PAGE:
Cite This Page:

NCCR Plant Survival. "Pollination: with small rewards come bad results." ScienceDaily. ScienceDaily, 24 August 2012. <www.sciencedaily.com/releases/2012/08/120824082430.htm>.
NCCR Plant Survival. (2012, August 24). Pollination: with small rewards come bad results. ScienceDaily. Retrieved August 27, 2014 from www.sciencedaily.com/releases/2012/08/120824082430.htm
NCCR Plant Survival. "Pollination: with small rewards come bad results." ScienceDaily. www.sciencedaily.com/releases/2012/08/120824082430.htm (accessed August 27, 2014).

Share This




More Plants & Animals News

Wednesday, August 27, 2014

Featured Research

from universities, journals, and other organizations


Featured Videos

from AP, Reuters, AFP, and other news services

Super Healthful Fruits and Vegetables: Which Are Best?

Super Healthful Fruits and Vegetables: Which Are Best?

Ivanhoe (Aug. 27, 2014) — We all know that it is important to eat our fruits and vegetables but do you know which ones are the best for you? Video provided by Ivanhoe
Powered by NewsLook.com
Raw: Firefighters Rescue Puppy Stuck in Tire

Raw: Firefighters Rescue Puppy Stuck in Tire

AP (Aug. 26, 2014) — It took Houston firefighters more than an hour to free a puppy who got its head stuck in a tire. (Aug. 26) Video provided by AP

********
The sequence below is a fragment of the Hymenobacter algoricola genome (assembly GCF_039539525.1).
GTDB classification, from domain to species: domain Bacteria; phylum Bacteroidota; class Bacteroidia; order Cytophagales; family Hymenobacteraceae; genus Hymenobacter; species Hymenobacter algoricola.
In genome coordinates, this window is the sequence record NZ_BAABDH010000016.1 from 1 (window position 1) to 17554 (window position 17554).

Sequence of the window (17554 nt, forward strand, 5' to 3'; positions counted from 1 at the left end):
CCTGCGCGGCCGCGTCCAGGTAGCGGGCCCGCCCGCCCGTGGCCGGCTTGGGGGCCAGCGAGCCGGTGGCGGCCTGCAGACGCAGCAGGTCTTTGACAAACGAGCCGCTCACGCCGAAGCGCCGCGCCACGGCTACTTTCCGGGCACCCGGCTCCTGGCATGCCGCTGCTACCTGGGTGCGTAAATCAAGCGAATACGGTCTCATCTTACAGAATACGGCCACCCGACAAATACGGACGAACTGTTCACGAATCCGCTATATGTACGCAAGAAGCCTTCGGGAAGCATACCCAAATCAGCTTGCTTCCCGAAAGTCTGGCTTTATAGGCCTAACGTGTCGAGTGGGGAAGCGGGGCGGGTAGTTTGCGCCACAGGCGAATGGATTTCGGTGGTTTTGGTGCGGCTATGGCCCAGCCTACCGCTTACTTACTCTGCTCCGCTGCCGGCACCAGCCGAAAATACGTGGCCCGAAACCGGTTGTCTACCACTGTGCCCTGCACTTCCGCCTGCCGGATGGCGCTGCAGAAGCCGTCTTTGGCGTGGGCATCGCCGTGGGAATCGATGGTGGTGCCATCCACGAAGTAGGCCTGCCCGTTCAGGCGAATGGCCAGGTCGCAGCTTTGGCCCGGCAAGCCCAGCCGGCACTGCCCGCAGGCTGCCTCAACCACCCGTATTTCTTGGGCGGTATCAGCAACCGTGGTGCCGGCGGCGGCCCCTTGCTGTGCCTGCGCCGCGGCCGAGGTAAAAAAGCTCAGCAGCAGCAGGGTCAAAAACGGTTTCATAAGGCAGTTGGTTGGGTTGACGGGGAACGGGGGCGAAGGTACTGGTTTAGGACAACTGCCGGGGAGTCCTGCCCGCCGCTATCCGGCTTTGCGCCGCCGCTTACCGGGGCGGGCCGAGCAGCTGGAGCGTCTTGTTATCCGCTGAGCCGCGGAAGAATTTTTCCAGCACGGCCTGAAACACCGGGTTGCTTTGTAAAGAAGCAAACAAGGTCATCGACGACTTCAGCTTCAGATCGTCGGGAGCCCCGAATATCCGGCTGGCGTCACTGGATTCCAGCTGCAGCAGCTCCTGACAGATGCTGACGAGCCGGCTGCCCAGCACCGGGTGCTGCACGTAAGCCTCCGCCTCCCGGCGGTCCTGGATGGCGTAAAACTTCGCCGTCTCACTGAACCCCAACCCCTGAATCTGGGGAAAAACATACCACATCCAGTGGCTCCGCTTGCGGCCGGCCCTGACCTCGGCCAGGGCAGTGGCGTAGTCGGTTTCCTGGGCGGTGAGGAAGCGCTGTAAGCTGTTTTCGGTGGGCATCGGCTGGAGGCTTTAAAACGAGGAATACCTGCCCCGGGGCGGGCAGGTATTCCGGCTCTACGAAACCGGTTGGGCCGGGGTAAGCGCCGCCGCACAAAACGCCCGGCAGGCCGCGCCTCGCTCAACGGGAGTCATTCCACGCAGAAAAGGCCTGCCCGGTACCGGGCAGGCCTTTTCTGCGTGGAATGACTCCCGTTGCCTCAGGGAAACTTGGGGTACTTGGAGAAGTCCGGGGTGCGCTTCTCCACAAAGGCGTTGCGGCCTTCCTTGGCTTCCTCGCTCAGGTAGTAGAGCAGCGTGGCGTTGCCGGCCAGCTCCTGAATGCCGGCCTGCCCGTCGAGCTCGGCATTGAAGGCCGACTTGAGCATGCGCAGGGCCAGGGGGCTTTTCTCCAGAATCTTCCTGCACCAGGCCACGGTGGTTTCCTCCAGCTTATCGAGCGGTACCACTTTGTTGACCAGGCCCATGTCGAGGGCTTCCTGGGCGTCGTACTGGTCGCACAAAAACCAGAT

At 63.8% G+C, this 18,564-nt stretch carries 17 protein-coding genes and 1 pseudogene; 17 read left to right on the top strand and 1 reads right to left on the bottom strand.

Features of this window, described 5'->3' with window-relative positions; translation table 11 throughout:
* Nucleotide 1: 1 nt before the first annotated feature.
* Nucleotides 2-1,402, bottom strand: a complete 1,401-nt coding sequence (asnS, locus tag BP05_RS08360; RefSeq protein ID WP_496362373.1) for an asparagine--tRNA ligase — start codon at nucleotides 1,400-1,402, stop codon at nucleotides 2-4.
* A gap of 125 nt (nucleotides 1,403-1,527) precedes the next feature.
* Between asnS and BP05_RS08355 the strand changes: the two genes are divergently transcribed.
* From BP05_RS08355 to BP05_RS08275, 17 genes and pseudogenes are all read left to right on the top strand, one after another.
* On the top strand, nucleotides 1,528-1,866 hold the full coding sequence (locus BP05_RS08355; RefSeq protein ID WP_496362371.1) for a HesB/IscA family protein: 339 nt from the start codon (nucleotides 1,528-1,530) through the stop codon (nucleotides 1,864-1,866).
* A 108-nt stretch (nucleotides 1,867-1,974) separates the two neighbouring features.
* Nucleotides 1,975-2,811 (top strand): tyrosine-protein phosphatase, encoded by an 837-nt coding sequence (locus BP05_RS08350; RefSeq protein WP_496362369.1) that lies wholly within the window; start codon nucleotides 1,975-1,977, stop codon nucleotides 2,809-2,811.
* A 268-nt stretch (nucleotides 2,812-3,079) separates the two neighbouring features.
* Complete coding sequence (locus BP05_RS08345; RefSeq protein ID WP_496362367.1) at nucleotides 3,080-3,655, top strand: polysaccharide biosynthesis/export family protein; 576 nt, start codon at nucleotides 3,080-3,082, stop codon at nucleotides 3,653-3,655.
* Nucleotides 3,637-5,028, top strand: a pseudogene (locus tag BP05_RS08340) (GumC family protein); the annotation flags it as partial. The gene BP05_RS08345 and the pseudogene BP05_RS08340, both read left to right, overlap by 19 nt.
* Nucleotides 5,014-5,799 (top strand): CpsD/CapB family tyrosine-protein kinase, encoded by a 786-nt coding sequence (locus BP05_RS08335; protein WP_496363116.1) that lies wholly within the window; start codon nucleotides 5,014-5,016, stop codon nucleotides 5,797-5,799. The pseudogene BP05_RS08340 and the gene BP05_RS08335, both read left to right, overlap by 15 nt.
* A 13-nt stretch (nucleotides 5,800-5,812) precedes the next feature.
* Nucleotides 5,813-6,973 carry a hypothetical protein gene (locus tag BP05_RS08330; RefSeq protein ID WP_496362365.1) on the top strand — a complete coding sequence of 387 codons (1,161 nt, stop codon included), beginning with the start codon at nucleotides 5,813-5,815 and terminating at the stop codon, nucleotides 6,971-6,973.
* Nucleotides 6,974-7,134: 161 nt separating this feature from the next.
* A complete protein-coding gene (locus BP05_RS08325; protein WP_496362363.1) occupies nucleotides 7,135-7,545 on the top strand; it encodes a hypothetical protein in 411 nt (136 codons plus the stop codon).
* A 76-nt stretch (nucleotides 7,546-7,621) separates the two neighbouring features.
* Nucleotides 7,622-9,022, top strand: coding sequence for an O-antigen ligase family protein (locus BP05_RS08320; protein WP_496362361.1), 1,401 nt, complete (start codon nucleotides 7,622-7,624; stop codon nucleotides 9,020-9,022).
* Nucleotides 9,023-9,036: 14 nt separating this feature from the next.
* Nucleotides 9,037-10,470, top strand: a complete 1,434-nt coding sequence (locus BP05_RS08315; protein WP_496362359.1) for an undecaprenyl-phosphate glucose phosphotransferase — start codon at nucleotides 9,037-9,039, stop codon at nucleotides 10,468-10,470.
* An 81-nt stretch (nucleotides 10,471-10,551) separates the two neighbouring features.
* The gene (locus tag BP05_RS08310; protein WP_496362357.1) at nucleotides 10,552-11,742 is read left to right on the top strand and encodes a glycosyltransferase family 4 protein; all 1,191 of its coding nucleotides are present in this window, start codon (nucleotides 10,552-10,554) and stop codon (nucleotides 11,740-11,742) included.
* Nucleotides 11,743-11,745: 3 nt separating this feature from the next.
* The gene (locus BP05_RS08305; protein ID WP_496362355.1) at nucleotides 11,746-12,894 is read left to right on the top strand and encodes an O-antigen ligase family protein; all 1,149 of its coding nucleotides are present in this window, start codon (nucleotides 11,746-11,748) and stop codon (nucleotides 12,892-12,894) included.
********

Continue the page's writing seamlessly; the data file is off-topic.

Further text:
Powered by NewsLook.com
Have You Ever Been 'Sleep Drunk?' 1 in 7 Has

Have You Ever Been 'Sleep Drunk?' 1 in 7 Has

Newsy (Aug. 26, 2014) — A study published in the journal "Neurology" interviewed more than 19,000 people and found 15 percent suffer from being "sleep drunk." Video provided by Newsy
Powered by NewsLook.com
Activists Urge NYC Mayor to Ban Carriage Horses

Activists Urge NYC Mayor to Ban Carriage Horses

AP (Aug. 26, 2014) — A group of New Yorkers are putting Mayor Bill de Blasio on notice for what they say is reneging on his campaign promise to ban carriage horses. They rallied Tuesday near the mayor's Gracie Mansion home. (Aug. 26) Video provided by AP
Powered by NewsLook.com

Search ScienceDaily

Number of stories in archives: 140,361

Find with keyword(s):
 
Enter a keyword or phrase to search ScienceDaily for related topics and research stories.

Save/Print:
Share:  

Breaking News:
from the past week

In Other News

... from NewsDaily.com

Science News

Health News

Environment News

Technology News



Save/Print:
Share:  

Free Subscriptions


Get the latest science news with ScienceDaily's free email newsletters, updated daily and weekly. Or view hourly updated newsfeeds in your RSS reader:

Get Social & Mobile


Keep up to date with the latest news from ScienceDaily via social networks and mobile apps:

Have Feedback?


Tell us what you think of ScienceDaily -- we welcome both positive and negative comments. Have any problems using the site? Questions?
Mobile iPhone Android Web
Follow Facebook Twitter Google+
Subscribe RSS Feeds Email Newsletters
Latest Headlines Health & Medicine Mind & Brain Space & Time Matter & Energy Computers & Math Plants & Animals Earth & Climate Fossils & Ruins